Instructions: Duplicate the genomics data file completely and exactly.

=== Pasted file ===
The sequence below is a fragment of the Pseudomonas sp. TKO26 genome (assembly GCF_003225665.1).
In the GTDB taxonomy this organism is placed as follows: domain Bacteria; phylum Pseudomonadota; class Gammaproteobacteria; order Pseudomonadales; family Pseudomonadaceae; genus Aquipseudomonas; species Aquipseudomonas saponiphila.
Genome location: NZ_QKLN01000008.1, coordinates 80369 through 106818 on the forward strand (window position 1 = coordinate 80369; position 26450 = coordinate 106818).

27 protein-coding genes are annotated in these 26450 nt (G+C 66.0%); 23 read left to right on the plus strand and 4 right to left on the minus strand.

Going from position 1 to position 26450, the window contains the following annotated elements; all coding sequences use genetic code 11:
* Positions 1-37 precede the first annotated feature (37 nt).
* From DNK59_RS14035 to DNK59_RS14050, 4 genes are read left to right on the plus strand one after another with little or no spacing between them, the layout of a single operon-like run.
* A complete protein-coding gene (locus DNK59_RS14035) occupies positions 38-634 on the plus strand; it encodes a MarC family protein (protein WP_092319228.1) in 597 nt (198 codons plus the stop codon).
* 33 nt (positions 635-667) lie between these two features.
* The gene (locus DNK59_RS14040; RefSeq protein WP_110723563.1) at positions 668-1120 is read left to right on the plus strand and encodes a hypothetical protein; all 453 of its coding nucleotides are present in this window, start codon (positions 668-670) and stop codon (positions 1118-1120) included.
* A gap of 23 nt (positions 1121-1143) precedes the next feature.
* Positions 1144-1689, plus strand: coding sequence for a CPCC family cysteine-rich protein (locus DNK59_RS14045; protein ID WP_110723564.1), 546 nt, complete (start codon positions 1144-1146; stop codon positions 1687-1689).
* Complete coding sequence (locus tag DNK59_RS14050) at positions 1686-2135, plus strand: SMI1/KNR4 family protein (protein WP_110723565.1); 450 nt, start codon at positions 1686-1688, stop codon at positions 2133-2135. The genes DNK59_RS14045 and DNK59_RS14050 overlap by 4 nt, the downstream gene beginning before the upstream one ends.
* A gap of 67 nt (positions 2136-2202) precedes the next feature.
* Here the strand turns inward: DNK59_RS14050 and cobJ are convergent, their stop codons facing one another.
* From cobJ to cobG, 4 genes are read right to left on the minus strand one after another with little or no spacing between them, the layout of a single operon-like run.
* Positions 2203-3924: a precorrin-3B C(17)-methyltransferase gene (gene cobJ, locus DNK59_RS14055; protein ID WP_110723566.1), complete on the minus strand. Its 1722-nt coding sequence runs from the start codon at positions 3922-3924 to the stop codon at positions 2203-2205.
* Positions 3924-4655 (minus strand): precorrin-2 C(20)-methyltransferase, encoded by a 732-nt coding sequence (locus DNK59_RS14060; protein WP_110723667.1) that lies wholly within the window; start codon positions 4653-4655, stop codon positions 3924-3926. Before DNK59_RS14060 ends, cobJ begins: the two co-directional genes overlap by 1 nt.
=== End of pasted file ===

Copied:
The sequence below is a fragment of the Pseudomonas sp. TKO26 genome (assembly GCF_003225665.1).
In the GTDB taxonomy this organism is placed as follows: domain Bacteria; phylum Pseudomonadota; class Gammaproteobacteria; order Pseudomonadales; family Pseudomonadaceae; genus Aquipseudomonas; species Aquipseudomonas saponiphila.
Genome location: NZ_QKLN01000008.1, coordinates 80369 through 106818 on the forward strand (window position 1 = coordinate 80369; position 26450 = coordinate 106818).

27 protein-coding genes are annotated in these 26450 nt (G+C 66.0%); 23 read left to right on the plus strand and 4 right to left on the minus strand.

Going from position 1 to position 26450, the window contains the following annotated elements; all coding sequences use genetic code 11:
* Positions 1-37 precede the first annotated feature (37 nt).
* From DNK59_RS14035 to DNK59_RS14050, 4 genes are read left to right on the plus strand one after another with little or no spacing between them, the layout of a single operon-like run.
* A complete protein-coding gene (locus DNK59_RS14035) occupies positions 38-634 on the plus strand; it encodes a MarC family protein (protein WP_092319228.1) in 597 nt (198 codons plus the stop codon).
* 33 nt (positions 635-667) lie between these two features.
* The gene (locus DNK59_RS14040; RefSeq protein WP_110723563.1) at positions 668-1120 is read left to right on the plus strand and encodes a hypothetical protein; all 453 of its coding nucleotides are present in this window, start codon (positions 668-670) and stop codon (positions 1118-1120) included.
* A gap of 23 nt (positions 1121-1143) precedes the next feature.
* Positions 1144-1689, plus strand: coding sequence for a CPCC family cysteine-rich protein (locus DNK59_RS14045; protein ID WP_110723564.1), 546 nt, complete (start codon positions 1144-1146; stop codon positions 1687-1689).
* Complete coding sequence (locus tag DNK59_RS14050) at positions 1686-2135, plus strand: SMI1/KNR4 family protein (protein WP_110723565.1); 450 nt, start codon at positions 1686-1688, stop codon at positions 2133-2135. The genes DNK59_RS14045 and DNK59_RS14050 overlap by 4 nt, the downstream gene beginning before the upstream one ends.
* A gap of 67 nt (positions 2136-2202) precedes the next feature.
* Here the strand turns inward: DNK59_RS14050 and cobJ are convergent, their stop codons facing one another.
* From cobJ to cobG, 4 genes are read right to left on the minus strand one after another with little or no spacing between them, the layout of a single operon-like run.
* Positions 2203-3924: a precorrin-3B C(17)-methyltransferase gene (gene cobJ, locus DNK59_RS14055; protein ID WP_110723566.1), complete on the minus strand. Its 1722-nt coding sequence runs from the start codon at positions 3922-3924 to the stop codon at positions 2203-2205.
* Positions 3924-4655 (minus strand): precorrin-2 C(20)-methyltransferase, encoded by a 732-nt coding sequence (locus DNK59_RS14060; protein WP_110723667.1) that lies wholly within the window; start codon positions 4653-4655, stop codon positions 3924-3926. Before DNK59_RS14060 ends, cobJ begins: the two co-directional genes overlap by 1 nt.